As fuel and labor costs continue to soar, mowing techniques and reliable equipment are vital to competing in today’s commercial marketplace. Here are four handy tips to keep your business as pristine as the turf you mow.
Striping: Not just for ballparks any more
The beauty of the striped lawn is highly sought after by the “Do It For Me Crowd,” says Nick Cashier, vice president of commercial product marketing for Cub Cadet.
Cashier says this customer base not only wants grass cut level and clean, “but they like an alternating color pattern to highlight their well-manicured lawn. And obviously, they don’t want grass clippings strewn everywhere,” he adds.
Cub Cadet is boasting its new Select Cut System, which Cashier says is ideal for striping. It features an adaptable mowing deck that delivers a clean, high-quality cut regardless of terrain, grass type or weather condition.
But not everyone’s a fan of using rollers on lawns. Ray Garvey, marketing coordinator for Grasshopper, says rollers are not a particularly healthy application because airflow is so important to striping.
“On Grasshopper striping mowers, there’s a high degree of managed air flow under the mower deck and we also install composite polymer-type belting,” Garvey says. “Along with the air flow under the decks, the belting tends to gently brush and train the blades of grass to lie in one particular direction.”
Roller or no roller, what makes a stripe picturesque is warm sunlight reflecting off the grass blades. And landscapers must train the grass to get these beautiful light and dark reflections, says Edric Funk, product manager for Toro.
“It’s not uncommon to see guys alternating every other week in opposite directions at 90 degrees to one another,” Funk says. “When they come back, they’re going to go over things that they’ve already striped, to go down a path in the same direction they did the last time to further enhance the stripe.”
In addition to using a machine to get the striped look, Garvey recommends mulching. “Mulching forces the blades of grass downward using air flow and not some mechanical means, and thus trains the grass to lean in a particular direction,” he says.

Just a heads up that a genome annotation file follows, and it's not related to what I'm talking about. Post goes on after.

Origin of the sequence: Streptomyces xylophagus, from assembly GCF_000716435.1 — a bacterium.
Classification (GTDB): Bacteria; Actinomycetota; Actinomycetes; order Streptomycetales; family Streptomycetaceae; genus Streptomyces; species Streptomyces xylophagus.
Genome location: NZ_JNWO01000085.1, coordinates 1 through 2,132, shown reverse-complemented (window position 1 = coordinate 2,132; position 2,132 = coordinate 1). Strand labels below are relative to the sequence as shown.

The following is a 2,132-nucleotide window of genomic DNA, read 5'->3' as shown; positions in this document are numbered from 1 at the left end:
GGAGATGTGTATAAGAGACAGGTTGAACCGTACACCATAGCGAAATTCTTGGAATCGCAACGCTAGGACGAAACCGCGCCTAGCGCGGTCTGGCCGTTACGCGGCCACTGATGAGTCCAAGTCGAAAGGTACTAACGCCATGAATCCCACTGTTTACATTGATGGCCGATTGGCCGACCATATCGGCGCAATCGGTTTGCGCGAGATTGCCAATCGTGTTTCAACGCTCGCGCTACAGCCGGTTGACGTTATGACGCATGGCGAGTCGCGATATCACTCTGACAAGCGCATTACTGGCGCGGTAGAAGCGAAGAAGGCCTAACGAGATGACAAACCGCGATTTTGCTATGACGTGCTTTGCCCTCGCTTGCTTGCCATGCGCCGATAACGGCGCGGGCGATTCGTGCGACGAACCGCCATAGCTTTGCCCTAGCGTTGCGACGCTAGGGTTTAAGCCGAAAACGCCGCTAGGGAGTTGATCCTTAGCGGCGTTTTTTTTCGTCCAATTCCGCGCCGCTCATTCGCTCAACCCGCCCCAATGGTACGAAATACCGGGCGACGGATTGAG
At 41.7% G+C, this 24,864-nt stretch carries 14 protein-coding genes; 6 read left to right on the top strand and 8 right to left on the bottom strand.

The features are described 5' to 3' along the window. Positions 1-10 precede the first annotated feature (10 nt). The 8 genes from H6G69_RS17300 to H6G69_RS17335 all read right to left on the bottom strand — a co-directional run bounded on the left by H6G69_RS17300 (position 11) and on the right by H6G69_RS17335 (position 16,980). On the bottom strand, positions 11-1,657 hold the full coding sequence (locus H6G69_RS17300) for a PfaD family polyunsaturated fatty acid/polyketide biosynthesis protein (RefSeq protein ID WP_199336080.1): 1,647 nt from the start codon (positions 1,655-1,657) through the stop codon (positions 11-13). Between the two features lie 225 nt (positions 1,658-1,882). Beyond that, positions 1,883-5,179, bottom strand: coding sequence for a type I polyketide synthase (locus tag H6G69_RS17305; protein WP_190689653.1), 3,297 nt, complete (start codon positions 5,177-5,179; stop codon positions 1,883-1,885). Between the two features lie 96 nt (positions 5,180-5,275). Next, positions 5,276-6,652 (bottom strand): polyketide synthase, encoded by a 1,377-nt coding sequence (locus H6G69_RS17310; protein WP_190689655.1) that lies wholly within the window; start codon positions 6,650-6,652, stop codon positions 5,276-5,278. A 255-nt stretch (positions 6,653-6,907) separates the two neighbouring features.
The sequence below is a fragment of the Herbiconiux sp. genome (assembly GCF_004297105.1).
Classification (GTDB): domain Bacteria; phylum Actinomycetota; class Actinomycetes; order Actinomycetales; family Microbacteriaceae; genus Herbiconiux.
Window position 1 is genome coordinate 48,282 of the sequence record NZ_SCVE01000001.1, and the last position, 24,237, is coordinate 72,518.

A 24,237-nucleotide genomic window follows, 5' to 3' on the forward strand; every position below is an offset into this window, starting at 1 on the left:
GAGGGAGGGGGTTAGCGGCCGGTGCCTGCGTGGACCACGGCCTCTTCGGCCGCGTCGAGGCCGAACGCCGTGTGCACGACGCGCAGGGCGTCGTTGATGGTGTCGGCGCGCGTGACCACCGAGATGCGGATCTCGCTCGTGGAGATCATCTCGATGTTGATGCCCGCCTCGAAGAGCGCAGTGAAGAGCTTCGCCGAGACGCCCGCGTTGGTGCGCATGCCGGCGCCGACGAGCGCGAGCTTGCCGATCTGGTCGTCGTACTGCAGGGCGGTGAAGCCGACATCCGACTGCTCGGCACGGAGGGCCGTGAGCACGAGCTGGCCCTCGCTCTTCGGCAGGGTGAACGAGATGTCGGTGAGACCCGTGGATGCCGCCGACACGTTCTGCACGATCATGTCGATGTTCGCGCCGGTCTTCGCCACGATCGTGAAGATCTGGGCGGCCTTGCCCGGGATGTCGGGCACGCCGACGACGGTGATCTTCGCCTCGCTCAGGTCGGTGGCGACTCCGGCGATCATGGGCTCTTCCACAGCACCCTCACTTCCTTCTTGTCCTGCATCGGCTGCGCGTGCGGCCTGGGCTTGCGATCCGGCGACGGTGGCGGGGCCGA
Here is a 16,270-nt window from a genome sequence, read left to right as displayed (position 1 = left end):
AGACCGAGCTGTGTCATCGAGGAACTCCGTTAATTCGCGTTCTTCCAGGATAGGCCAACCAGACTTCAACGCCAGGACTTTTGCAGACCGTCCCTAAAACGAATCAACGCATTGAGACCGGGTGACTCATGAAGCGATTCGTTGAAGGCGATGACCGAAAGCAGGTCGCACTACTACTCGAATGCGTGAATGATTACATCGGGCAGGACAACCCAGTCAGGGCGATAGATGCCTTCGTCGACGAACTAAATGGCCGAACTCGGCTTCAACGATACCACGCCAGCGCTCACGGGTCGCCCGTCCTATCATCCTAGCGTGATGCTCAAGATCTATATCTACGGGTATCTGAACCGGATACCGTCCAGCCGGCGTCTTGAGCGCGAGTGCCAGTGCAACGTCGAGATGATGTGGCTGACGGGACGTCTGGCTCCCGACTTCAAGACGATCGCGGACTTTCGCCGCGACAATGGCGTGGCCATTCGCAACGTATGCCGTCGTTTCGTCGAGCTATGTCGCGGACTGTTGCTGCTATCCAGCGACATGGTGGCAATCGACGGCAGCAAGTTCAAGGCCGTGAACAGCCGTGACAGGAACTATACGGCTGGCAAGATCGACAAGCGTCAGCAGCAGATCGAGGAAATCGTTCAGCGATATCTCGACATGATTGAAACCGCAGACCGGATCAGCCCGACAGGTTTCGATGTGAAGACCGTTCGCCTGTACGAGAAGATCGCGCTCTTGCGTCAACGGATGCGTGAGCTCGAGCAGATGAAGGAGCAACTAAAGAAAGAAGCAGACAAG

Stand up for faster service
Funk says many landscapers love stand-on mowers because they can decrease labor requirements and time spent on a job.
“Because the stand-ons tend to be more maneuverable than ride-on mowers, in many cases, the search for a faster mowing platform might actually favor stand-on mowers,” he says. “With a stand-on, you’re pulling in and out of things, back and forth, getting into tight places, and not having to switch and use a second mower for finish work.”
Stay productive on wet ground
Garvey says the key to mowing a marshy area or ground that’s somewhat soft is using a well-balanced mower, one that leaves a light footprint. He also recommends higher flotation tires for wet jobs.
“Common industry turf tires work fine in flat mowing areas that drain well. But when you get into soft ground areas having a high floatation type of tire with tire pressures as low as 6 psi makes a huge difference in maneuvering,” Garvey says. “The unit tends to float over the wet ground as opposed to digging into the turf and bogging down.”
More power means more mowing
Funk says there’s a growing group of pros that have latched onto diesel-powered mowers and swear by them. Diesel engines respond to heavy loads better than regular gasoline because of their inherently high-power, low-end torque curve, he says. “Landscapers who face high growth conditions or cut really lush properties often favor diesel power.”
But the diesel phenomenon has been a topsy-turvy ride over the past decade. First, it was touted as a more cost-effective way to power mowers. Now, diesel prices are notably higher than gasoline.
“In most areas of the country, diesel’s still quite a premium, “Funk adds. “But contractors that run it say they save, because of the higher energy content diesel fuel has.”
As for the performance of diesel versus gasoline, Funk says the proof is in the grass mowed.